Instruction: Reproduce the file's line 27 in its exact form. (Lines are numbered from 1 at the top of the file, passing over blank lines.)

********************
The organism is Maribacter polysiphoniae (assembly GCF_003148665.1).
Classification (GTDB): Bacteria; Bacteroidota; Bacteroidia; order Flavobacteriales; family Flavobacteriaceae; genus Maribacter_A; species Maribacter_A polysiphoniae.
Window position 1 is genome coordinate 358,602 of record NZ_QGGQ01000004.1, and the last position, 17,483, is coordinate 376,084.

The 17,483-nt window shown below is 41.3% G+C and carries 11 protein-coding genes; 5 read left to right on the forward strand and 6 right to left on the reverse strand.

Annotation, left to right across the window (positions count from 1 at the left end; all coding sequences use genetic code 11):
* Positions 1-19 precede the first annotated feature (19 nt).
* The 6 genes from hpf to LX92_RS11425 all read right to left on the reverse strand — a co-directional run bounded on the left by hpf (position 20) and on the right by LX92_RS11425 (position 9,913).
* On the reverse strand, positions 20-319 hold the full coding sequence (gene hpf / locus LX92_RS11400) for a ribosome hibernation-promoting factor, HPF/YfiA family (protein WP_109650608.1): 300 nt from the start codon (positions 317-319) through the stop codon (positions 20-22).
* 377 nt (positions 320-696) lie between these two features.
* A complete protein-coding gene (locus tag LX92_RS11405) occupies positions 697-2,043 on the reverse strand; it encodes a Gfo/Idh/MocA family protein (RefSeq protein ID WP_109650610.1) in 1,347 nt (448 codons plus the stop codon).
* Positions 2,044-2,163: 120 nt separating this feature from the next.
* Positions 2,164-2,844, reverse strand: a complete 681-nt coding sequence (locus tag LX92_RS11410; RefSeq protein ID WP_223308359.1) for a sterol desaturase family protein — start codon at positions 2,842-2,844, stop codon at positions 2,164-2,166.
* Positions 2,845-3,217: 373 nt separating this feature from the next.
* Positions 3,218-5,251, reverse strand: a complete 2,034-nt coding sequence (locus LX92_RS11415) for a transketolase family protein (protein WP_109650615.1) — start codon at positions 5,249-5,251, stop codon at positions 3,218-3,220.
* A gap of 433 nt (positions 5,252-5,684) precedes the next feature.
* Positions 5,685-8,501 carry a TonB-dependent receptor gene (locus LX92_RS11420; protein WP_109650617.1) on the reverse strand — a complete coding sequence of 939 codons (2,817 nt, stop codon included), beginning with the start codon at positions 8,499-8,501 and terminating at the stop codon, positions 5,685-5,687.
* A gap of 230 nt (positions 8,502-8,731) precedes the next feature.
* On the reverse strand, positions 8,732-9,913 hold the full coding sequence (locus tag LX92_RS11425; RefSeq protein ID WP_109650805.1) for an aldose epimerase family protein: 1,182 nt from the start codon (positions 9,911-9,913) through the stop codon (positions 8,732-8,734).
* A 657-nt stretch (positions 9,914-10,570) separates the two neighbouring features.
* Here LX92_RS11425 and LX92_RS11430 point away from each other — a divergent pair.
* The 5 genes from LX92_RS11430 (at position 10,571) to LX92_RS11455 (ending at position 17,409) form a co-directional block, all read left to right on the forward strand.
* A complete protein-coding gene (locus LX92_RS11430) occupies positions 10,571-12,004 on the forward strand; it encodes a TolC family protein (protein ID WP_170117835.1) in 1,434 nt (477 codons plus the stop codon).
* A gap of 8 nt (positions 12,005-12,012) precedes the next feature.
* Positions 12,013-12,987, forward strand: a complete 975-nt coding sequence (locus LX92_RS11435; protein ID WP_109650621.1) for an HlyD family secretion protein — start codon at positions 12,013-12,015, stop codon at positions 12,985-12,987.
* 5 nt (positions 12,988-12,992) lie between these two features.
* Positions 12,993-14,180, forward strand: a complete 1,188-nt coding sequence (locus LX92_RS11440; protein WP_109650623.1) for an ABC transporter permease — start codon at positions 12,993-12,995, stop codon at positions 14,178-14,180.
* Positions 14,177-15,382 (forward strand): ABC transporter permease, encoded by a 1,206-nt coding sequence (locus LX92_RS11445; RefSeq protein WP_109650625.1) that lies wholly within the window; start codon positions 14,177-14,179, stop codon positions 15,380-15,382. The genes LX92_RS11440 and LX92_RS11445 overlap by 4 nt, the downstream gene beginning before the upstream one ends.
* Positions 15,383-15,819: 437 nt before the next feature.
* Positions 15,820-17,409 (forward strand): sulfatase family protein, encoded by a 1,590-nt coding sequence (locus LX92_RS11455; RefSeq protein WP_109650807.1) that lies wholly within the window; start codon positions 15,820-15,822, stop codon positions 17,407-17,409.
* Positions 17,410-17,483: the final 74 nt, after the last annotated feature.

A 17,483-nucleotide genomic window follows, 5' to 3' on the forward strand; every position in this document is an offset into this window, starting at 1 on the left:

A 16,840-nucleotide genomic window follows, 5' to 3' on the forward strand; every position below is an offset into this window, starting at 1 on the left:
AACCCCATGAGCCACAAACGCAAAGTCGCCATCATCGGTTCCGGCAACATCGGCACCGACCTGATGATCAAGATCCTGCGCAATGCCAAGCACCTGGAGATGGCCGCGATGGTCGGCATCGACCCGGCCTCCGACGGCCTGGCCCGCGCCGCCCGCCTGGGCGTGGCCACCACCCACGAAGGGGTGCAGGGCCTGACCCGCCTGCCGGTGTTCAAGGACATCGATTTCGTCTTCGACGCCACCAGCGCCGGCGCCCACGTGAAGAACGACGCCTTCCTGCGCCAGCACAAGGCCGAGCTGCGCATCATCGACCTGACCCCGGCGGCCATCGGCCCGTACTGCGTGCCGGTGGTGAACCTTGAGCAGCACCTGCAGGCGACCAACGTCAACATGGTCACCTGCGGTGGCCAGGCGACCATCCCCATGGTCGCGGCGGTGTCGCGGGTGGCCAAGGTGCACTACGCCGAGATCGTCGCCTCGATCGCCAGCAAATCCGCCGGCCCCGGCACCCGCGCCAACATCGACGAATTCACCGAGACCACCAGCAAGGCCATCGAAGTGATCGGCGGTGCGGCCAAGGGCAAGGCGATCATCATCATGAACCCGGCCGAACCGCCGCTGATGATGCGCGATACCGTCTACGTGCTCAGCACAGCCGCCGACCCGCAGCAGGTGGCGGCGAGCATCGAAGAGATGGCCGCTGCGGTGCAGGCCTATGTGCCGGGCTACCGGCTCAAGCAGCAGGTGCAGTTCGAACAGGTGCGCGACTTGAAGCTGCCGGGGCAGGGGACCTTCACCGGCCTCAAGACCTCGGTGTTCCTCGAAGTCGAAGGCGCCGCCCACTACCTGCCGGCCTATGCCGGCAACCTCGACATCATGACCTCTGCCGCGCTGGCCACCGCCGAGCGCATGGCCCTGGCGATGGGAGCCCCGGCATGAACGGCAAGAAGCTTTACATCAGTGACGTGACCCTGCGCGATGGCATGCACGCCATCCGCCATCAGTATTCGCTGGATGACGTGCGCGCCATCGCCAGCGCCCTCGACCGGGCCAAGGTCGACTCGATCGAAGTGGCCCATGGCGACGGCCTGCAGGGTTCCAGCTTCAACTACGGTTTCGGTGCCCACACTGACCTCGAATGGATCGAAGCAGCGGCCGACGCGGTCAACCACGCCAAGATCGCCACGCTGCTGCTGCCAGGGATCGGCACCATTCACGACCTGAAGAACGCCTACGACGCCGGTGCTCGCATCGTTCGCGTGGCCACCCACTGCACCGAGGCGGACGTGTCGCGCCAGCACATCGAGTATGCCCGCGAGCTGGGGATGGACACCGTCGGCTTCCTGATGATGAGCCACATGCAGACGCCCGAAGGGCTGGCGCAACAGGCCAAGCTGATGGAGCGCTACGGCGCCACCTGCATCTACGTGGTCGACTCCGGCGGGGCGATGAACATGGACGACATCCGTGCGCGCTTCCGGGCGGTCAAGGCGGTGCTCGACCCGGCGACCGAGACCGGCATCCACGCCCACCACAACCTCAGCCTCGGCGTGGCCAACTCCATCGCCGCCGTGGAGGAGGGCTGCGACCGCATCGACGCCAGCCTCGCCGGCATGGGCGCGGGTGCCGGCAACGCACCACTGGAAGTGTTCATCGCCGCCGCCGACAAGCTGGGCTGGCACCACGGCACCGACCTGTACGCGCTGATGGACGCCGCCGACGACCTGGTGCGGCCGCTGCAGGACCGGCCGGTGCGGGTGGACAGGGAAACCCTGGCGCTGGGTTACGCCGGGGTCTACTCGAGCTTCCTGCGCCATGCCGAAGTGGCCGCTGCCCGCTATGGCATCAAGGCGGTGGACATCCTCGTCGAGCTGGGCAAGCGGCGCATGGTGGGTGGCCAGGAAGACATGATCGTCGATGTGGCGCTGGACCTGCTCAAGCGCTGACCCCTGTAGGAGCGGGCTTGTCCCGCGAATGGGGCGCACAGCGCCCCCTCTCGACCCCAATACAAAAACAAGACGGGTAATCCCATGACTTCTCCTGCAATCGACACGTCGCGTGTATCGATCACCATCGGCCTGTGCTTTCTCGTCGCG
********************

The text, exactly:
* Positions 14,177-15,382 (forward strand): ABC transporter permease, encoded by a 1,206-nt coding sequence (locus LX92_RS11445; RefSeq protein WP_109650625.1) that lies wholly within the window; start codon positions 14,177-14,179, stop codon positions 15,380-15,382. The genes LX92_RS11440 and LX92_RS11445 overlap by 4 nt, the downstream gene beginning before the upstream one ends.